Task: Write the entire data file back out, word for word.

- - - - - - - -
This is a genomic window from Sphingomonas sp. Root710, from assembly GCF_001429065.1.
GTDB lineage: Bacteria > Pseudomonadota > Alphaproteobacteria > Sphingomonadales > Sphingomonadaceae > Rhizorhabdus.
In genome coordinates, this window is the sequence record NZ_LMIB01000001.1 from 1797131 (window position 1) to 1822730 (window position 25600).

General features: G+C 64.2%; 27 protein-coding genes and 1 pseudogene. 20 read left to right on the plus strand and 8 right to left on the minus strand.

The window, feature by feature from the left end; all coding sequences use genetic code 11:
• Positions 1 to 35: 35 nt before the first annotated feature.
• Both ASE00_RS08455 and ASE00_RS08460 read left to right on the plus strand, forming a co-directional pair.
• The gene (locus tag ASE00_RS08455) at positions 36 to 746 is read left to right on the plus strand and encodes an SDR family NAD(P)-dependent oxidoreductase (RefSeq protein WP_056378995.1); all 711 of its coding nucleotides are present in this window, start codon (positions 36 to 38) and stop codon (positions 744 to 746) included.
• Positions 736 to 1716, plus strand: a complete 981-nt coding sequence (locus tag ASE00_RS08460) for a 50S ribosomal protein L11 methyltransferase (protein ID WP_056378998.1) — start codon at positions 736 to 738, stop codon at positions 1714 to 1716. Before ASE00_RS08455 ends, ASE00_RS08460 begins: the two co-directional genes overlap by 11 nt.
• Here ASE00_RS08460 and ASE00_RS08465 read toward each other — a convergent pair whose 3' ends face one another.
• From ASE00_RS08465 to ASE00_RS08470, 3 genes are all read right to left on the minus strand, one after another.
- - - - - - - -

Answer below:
This is a genomic window from Sphingomonas sp. Root710, from assembly GCF_001429065.1.
GTDB lineage: Bacteria > Pseudomonadota > Alphaproteobacteria > Sphingomonadales > Sphingomonadaceae > Rhizorhabdus.
In genome coordinates, this window is the sequence record NZ_LMIB01000001.1 from 1797131 (window position 1) to 1822730 (window position 25600).

General features: G+C 64.2%; 27 protein-coding genes and 1 pseudogene. 20 read left to right on the plus strand and 8 right to left on the minus strand.

The window, feature by feature from the left end; all coding sequences use genetic code 11:
• Positions 1 to 35: 35 nt before the first annotated feature.
• Both ASE00_RS08455 and ASE00_RS08460 read left to right on the plus strand, forming a co-directional pair.
• The gene (locus tag ASE00_RS08455) at positions 36 to 746 is read left to right on the plus strand and encodes an SDR family NAD(P)-dependent oxidoreductase (RefSeq protein WP_056378995.1); all 711 of its coding nucleotides are present in this window, start codon (positions 36 to 38) and stop codon (positions 744 to 746) included.
• Positions 736 to 1716, plus strand: a complete 981-nt coding sequence (locus tag ASE00_RS08460) for a 50S ribosomal protein L11 methyltransferase (protein ID WP_056378998.1) — start codon at positions 736 to 738, stop codon at positions 1714 to 1716. Before ASE00_RS08455 ends, ASE00_RS08460 begins: the two co-directional genes overlap by 11 nt.
• Here ASE00_RS08460 and ASE00_RS08465 read toward each other — a convergent pair whose 3' ends face one another.
• From ASE00_RS08465 to ASE00_RS08470, 3 genes are all read right to left on the minus strand, one after another.